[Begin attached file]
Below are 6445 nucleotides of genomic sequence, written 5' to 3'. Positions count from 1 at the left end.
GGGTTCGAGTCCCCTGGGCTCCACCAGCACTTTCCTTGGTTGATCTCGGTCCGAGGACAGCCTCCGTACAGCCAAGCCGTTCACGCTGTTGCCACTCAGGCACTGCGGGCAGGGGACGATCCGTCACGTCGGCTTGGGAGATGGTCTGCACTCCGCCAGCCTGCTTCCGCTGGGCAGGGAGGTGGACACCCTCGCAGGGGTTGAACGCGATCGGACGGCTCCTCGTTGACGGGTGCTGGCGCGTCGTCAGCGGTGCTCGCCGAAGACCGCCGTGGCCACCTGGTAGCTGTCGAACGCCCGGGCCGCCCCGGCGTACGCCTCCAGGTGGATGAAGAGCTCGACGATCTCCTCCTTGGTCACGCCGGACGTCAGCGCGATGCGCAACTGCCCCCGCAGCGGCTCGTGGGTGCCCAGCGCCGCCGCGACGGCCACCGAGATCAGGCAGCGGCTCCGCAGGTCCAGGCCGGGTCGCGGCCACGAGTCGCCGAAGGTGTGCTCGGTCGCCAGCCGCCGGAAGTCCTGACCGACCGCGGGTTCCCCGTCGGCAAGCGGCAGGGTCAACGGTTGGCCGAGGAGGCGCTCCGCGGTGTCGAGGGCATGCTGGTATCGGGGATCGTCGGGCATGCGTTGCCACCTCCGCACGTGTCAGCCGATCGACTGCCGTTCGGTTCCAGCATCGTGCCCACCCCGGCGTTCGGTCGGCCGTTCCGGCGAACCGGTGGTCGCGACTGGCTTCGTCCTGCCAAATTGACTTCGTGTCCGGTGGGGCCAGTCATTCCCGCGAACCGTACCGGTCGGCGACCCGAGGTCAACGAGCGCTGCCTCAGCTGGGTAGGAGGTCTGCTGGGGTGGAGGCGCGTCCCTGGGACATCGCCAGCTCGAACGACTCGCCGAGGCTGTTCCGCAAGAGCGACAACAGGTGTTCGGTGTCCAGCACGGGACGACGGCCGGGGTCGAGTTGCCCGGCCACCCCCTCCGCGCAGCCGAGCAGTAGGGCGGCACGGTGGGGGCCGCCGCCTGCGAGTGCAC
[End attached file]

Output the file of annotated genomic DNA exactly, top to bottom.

Below are 6445 nucleotides of genomic sequence, written 5' to 3'. Positions count from 1 at the left end.
GGGTTCGAGTCCCCTGGGCTCCACCAGCACTTTCCTTGGTTGATCTCGGTCCGAGGACAGCCTCCGTACAGCCAAGCCGTTCACGCTGTTGCCACTCAGGCACTGCGGGCAGGGGACGATCCGTCACGTCGGCTTGGGAGATGGTCTGCACTCCGCCAGCCTGCTTCCGCTGGGCAGGGAGGTGGACACCCTCGCAGGGGTTGAACGCGATCGGACGGCTCCTCGTTGACGGGTGCTGGCGCGTCGTCAGCGGTGCTCGCCGAAGACCGCCGTGGCCACCTGGTAGCTGTCGAACGCCCGGGCCGCCCCGGCGTACGCCTCCAGGTGGATGAAGAGCTCGACGATCTCCTCCTTGGTCACGCCGGACGTCAGCGCGATGCGCAACTGCCCCCGCAGCGGCTCGTGGGTGCCCAGCGCCGCCGCGACGGCCACCGAGATCAGGCAGCGGCTCCGCAGGTCCAGGCCGGGTCGCGGCCACGAGTCGCCGAAGGTGTGCTCGGTCGCCAGCCGCCGGAAGTCCTGACCGACCGCGGGTTCCCCGTCGGCAAGCGGCAGGGTCAACGGTTGGCCGAGGAGGCGCTCCGCGGTGTCGAGGGCATGCTGGTATCGGGGATCGTCGGGCATGCGTTGCCACCTCCGCACGTGTCAGCCGATCGACTGCCGTTCGGTTCCAGCATCGTGCCCACCCCGGCGTTCGGTCGGCCGTTCCGGCGAACCGGTGGTCGCGACTGGCTTCGTCCTGCCAAATTGACTTCGTGTCCGGTGGGGCCAGTCATTCCCGCGAACCGTACCGGTCGGCGACCCGAGGTCAACGAGCGCTGCCTCAGCTGGGTAGGAGGTCTGCTGGGGTGGAGGCGCGTCCCTGGGACATCGCCAGCTCGAACGACTCGCCGAGGCTGTTCCGCAAGAGCGACAACAGGTGTTCGGTGTCCAGCACGGGACGACGGCCGGGGTCGAGTTGCCCGGCCACCCCCTCCGCGCAGCCGAGCAGTAGGGCGGCACGGTGGGGGCCGCCGCCTGCGAGTGCAC